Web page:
YT: I’ve always wanted to learn. The hardest part is just getting on the board, pushing your whole body up and then balancing. I used to skate, so I understand balancing on a piece of wood, but it was just getting on the board.
KP: Bet you could do it.
YT: Can you give me lessons?
KP: Oh, absolutely. We could go after baseball. You could surf in France, there are places to do it. Is it really boring to ask you what your favourite bands were when you were growing up?
YT: I wasn’t completely into music when I was a kid, I was just absorbing what was around me. I was so young when I bought my first album. My dad took me to a record store and I just picked the first thing that I thought looked funny or cool. And it was Weird Al Yankovic’s Bad Hair Day. Which is so funny. But it kind of changed my life because he did parodies of Green Day and Nirvana and shit. I discovered all these different artists through his parodies. Then I grew up listening to Slayer through my friends in high school, the Velvet Underground too. Then my brother got me into Aphex Twin and the Postal Service, which got me into electronic music. I was listening to the Grateful Dead, Led Zeppelin, just typical high-schooler, stoner music. I’m from the south, from Tennessee, so we listened to lots of bluegrass and lots of corny jam bands. I listened to lots of emo, obviously, which inspired lots of my records and vocal styles too.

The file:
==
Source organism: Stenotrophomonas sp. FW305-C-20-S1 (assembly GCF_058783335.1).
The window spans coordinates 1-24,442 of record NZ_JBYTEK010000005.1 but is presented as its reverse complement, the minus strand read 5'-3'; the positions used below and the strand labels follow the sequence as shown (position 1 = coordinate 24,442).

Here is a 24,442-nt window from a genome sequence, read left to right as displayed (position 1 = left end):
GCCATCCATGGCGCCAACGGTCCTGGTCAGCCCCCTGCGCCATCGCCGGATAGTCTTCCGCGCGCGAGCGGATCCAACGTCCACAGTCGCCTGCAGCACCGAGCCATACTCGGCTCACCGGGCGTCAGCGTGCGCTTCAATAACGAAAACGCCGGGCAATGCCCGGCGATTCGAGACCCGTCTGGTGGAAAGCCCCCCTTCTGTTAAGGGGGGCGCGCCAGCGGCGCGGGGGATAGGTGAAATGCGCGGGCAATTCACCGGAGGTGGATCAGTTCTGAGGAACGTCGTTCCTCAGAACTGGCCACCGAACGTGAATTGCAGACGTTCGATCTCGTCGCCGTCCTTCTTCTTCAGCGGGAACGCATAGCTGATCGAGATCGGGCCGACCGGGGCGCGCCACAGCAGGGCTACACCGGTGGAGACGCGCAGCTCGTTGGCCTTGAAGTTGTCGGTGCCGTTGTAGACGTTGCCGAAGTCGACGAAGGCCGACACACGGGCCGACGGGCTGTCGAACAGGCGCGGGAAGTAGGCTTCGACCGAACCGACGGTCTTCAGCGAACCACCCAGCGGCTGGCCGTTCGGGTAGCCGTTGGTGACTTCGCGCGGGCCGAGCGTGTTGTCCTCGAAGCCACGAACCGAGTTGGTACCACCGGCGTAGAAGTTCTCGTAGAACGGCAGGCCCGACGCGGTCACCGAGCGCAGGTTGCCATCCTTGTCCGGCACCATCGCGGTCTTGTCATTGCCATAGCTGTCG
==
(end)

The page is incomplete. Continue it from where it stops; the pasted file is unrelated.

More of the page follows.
KP: I can really hear that in your songs, a lot of eclectic references. Each song on the album is a little adventure, which is fun, too. Because a lot of the time I hear stuff and I just want to break glass – it’s so painful because they sound so homogenous. I think you deserve to have ... actually ... I heard you got a Grammy for this. Let’s just start making up stories about all the awards you got. The coverline of the magazine should be “Grammy and Academy Award-winning artist Yves Tumor”. I think we should give those things to ourselves before the work is even finished. Competitiveness with artists, I never really understood, because each artist is hopefully quite different.
YT: I love this. I’m going to go by this for the rest of my life.
Hair: Shingo Shibata at Streeters using BUMBLE AND BUMBLE. Make-up: Kanako Takase at Streeters using ADDICTION BEAUTY. Set design: Patience Harding at New School Represents. Photographic assistants: Joey Abreu and Sebastian Johnson. Styling assistants: Bella Kavanagh, Jordan Duddy, Elliot Soriano and Charlotte Ghesquiere. Make-up assistants: Aimi Osada and Miki Ishikura. Set-design assistants: Aaliyah Dominguez and Bradford Schroeder. Printing: Sarah England. Producer: Rhianna Rule. Production assistants: Jack Clarke and Peter Giang. Special thanks to Yves' stylist Peri Rosenzweig.
This story features in the Spring/Summer 2023 issue of AnOther Magazine, which is on sale internationally on 23 March 2023. Pre-order here.